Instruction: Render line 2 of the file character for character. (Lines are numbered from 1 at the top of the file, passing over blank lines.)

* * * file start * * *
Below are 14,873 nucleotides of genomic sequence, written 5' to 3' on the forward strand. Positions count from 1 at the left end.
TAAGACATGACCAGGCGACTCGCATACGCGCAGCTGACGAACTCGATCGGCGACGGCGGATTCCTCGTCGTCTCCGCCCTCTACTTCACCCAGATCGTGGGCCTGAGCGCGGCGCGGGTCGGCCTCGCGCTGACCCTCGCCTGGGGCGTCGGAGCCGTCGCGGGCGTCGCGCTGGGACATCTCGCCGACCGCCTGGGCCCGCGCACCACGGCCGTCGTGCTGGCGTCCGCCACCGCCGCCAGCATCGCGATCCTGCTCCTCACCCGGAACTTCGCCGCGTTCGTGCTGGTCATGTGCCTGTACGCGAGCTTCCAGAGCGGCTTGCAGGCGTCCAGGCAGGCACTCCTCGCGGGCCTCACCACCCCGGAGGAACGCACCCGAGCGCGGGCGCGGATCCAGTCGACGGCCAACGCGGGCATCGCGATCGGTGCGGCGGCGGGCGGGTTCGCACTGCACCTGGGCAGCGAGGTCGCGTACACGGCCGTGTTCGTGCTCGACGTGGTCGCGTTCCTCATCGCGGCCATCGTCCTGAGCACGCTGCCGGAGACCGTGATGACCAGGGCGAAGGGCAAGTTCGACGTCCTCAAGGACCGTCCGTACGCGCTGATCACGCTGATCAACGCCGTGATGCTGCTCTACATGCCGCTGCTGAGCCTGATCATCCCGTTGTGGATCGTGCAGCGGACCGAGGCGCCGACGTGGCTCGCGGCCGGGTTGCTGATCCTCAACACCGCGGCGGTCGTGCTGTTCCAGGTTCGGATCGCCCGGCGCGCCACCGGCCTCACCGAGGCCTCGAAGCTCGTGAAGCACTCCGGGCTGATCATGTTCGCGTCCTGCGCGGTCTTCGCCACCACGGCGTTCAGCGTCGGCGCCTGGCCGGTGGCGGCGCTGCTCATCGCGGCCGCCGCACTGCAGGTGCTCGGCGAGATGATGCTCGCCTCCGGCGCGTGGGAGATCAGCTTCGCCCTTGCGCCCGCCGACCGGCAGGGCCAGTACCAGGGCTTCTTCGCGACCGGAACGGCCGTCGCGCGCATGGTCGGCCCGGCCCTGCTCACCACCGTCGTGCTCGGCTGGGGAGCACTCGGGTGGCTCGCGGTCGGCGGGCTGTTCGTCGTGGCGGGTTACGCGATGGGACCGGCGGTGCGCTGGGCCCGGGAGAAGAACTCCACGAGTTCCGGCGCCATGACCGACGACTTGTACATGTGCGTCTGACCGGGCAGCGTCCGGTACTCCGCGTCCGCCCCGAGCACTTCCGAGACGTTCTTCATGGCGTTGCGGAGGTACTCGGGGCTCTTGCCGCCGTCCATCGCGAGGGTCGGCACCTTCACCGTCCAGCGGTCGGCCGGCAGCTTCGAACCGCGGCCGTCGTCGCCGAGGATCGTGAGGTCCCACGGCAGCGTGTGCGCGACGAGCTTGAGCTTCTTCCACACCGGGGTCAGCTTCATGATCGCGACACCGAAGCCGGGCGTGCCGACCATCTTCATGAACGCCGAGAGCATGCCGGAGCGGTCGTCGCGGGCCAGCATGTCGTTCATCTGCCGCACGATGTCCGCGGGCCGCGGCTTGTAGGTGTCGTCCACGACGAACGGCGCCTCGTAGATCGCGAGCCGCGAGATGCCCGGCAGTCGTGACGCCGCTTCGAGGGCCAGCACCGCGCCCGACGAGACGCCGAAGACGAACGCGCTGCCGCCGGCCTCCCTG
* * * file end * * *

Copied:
TAAGACATGACCAGGCGACTCGCATACGCGCAGCTGACGAACTCGATCGGCGACGGCGGATTCCTCGTCGTCTCCGCCCTCTACTTCACCCAGATCGTGGGCCTGAGCGCGGCGCGGGTCGGCCTCGCGCTGACCCTCGCCTGGGGCGTCGGAGCCGTCGCGGGCGTCGCGCTGGGACATCTCGCCGACCGCCTGGGCCCGCGCACCACGGCCGTCGTGCTGGCGTCCGCCACCGCCGCCAGCATCGCGATCCTGCTCCTCACCCGGAACTTCGCCGCGTTCGTGCTGGTCATGTGCCTGTACGCGAGCTTCCAGAGCGGCTTGCAGGCGTCCAGGCAGGCACTCCTCGCGGGCCTCACCACCCCGGAGGAACGCACCCGAGCGCGGGCGCGGATCCAGTCGACGGCCAACGCGGGCATCGCGATCGGTGCGGCGGCGGGCGGGTTCGCACTGCACCTGGGCAGCGAGGTCGCGTACACGGCCGTGTTCGTGCTCGACGTGGTCGCGTTCCTCATCGCGGCCATCGTCCTGAGCACGCTGCCGGAGACCGTGATGACCAGGGCGAAGGGCAAGTTCGACGTCCTCAAGGACCGTCCGTACGCGCTGATCACGCTGATCAACGCCGTGATGCTGCTCTACATGCCGCTGCTGAGCCTGATCATCCCGTTGTGGATCGTGCAGCGGACCGAGGCGCCGACGTGGCTCGCGGCCGGGTTGCTGATCCTCAACACCGCGGCGGTCGTGCTGTTCCAGGTTCGGATCGCCCGGCGCGCCACCGGCCTCACCGAGGCCTCGAAGCTCGTGAAGCACTCCGGGCTGATCATGTTCGCGTCCTGCGCGGTCTTCGCCACCACGGCGTTCAGCGTCGGCGCCTGGCCGGTGGCGGCGCTGCTCATCGCGGCCGCCGCACTGCAGGTGCTCGGCGAGATGATGCTCGCCTCCGGCGCGTGGGAGATCAGCTTCGCCCTTGCGCCCGCCGACCGGCAGGGCCAGTACCAGGGCTTCTTCGCGACCGGAACGGCCGTCGCGCGCATGGTCGGCCCGGCCCTGCTCACCACCGTCGTGCTCGGCTGGGGAGCACTCGGGTGGCTCGCGGTCGGCGGGCTGTTCGTCGTGGCGGGTTACGCGATGGGACCGGCGGTGCGCTGGGCCCGGGAGAAGAACTCCACGAGTTCCGGCGCCATGACCGACGACTTGTACATGTGCGTCTGACCGGGCAGCGTCCGGTACTCCGCGTCCGCCCCGAGCACTTCCGAGACGTTCTTCATGGCGTTGCGGAGGTACTCGGGGCTCTTGCCGCCGTCCATCGCGAGGGTCGGCACCTTCACCGTCCAGCGGTCGGCCGGCAGCTTCGAACCGCGGCCGTCGTCGCCGAGGATCGTGAGGTCCCACGGCAGCGTGTGCGCGACGAGCTTGAGCTTCTTCCACACCGGGGTCAGCTTCATGATCGCGACACCGAAGCCGGGCGTGCCGACCATCTTCATGAACGCCGAGAGCATGCCGGAGCGGTCGTCGCGGGCCAGCATGTCGTTCATCTGCCGCACGATGTCCGCGGGCCGCGGCTTGTAGGTGTCGTCCACGACGAACGGCGCCTCGTAGATCGCGAGCCGCGAGATGCCCGGCAGTCGTGACGCCGCTTCGAGGGCCAGCACCGCGCCCGACGAGACGCCGAAGACGAACGCGCTGCCGCCGGCCTCCCTG